It might seem a bit unusual for a lawmaker from Houston, home to NASA’s Johnson Space Center, to be an outspoken advocate of the agency’s planetary science program, which resides half a continent — and in the figurative sense, a full world — away in Pasadena, California.
But Rep. John Culberson is perfectly comfortable in that role, even as he identifies the big-ticket human spaceflight programs that are Johnson’s bread and butter as his top priorities.
Culberson has taken a particular interest in a mission to Europa, the jovian moon whose icy exterior covers what scientists believe is an ocean that might offer the best — if still remote — hope of finding alien life in the solar system. In this, the conservative Texan has what otherwise would be an unlikely ally in Rep. Adam Schiff (D-Calif.), whose Pasadena district includes NASA’s Jet Propulsion Laboratory, which specializes in planetary missions.
A Europa mission is a top priority of the planetary science community, but the price tag — perhaps $1 billion for a bare-bones flyby; several billion dollars for an orbiter — has kept it confined to the drawing boards.
As a senior member of the House Appropriations commerce, justice, science subcommittee, which oversees NASA spending, Culberson is in a good position to help secure the necessary funding for a Europa mission. He might be in an even better position in the near future: His seat is considered safe in the November elections, and the subcommittee’s current chairman, Rep. Frank Wolf (R-Va.), is retiring at the end of the year.
Should Culberson ascend to the subcommittee chair, that obviously would be good news to programs like the Space Launch System heavy-lift rocket and its companion deep-space capsule, Orion. At the same time, Culberson backs NASA’s commercial crew program to restore U.S. astronaut access to the international space station, a position that puts him on common ground with the administration of U.S. President Barack Obama.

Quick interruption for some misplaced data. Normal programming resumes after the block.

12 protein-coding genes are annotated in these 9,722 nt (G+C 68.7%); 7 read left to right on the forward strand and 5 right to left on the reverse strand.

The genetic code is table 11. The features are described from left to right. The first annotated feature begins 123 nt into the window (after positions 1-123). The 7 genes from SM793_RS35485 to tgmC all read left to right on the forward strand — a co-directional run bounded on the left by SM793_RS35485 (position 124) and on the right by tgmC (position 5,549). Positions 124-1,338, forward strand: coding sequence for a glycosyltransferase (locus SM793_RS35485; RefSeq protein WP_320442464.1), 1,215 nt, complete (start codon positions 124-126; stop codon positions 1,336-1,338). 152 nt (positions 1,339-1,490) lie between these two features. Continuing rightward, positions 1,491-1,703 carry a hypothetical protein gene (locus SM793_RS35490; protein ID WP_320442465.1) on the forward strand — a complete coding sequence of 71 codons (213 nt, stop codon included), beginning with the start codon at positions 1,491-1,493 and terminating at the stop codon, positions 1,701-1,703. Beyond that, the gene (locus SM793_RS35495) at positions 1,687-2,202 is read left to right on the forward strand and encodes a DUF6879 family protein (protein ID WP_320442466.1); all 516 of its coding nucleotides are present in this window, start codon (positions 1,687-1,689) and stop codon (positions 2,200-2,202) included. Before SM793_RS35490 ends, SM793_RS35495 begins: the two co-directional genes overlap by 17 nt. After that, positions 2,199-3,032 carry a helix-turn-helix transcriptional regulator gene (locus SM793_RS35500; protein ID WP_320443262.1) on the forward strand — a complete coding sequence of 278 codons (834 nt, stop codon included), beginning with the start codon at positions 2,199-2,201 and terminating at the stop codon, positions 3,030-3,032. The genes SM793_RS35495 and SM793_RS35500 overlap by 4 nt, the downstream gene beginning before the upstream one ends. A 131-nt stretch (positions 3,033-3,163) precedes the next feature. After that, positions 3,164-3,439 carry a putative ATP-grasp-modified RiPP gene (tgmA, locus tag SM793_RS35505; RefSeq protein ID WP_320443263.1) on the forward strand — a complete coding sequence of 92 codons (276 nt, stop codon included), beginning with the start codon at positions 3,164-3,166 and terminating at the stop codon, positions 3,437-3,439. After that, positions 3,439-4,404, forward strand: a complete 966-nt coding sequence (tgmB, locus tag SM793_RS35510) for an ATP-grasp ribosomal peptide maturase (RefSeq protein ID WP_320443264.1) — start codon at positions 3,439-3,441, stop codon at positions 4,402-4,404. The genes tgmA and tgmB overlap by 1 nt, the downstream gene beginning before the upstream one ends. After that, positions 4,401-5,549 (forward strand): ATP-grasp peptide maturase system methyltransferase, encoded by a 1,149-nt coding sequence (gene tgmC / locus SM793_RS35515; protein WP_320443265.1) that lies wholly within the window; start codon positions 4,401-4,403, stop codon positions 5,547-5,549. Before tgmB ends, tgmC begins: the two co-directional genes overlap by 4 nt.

Culberson, who also feels strongly that NASA has become too politicized and wants to change the way agency administrators are selected, spoke recently with SpaceNews staff writer Dan Leone.
Do you plan to spend any time in the next session of Congress pressing for an overhaul of NASA’s leadership structure?
Absolutely. I think it’s vital for NASA’s governing structure to change so they’re less political and less subject to the influences of presidential elections or congressional elections. They ought to be more like the FBI, in terms of giving the NASA director the same kind of independence the director of the FBI does to overlap presidents, to not be concerned about whether or not he’s following the current president’s party line. And if you’re going to free NASA from the political pressure of the White House and Congress, you also need to free them from the Office of Management and Budget (OMB). NASA ought to be able to make their budget recommendations directly to the appropriations committees in the Congress and bypass OMB so we get an honest, fair recommendation based on the independent judgment of the professionals at NASA.
But in your bill, the administrator would be elected by a panel, and that is still a political process subject to meddling. How does that make NASA less political?
The director of NASA under our bill would be chosen by the president from three recommendations proposed by the board of directors, and the way we designed it was that the speaker of the House, the president pro tempore of the Senate and the White House would all appoint members to the board and they would all make recommendations of nominees. The White House would choose one for Senate confirmation. That preserves the separation of powers required by the Constitution and it preserves the prerogative of the executive branch to make a nomination while still giving the director of NASA some real independence. The board could still remove the director during the term.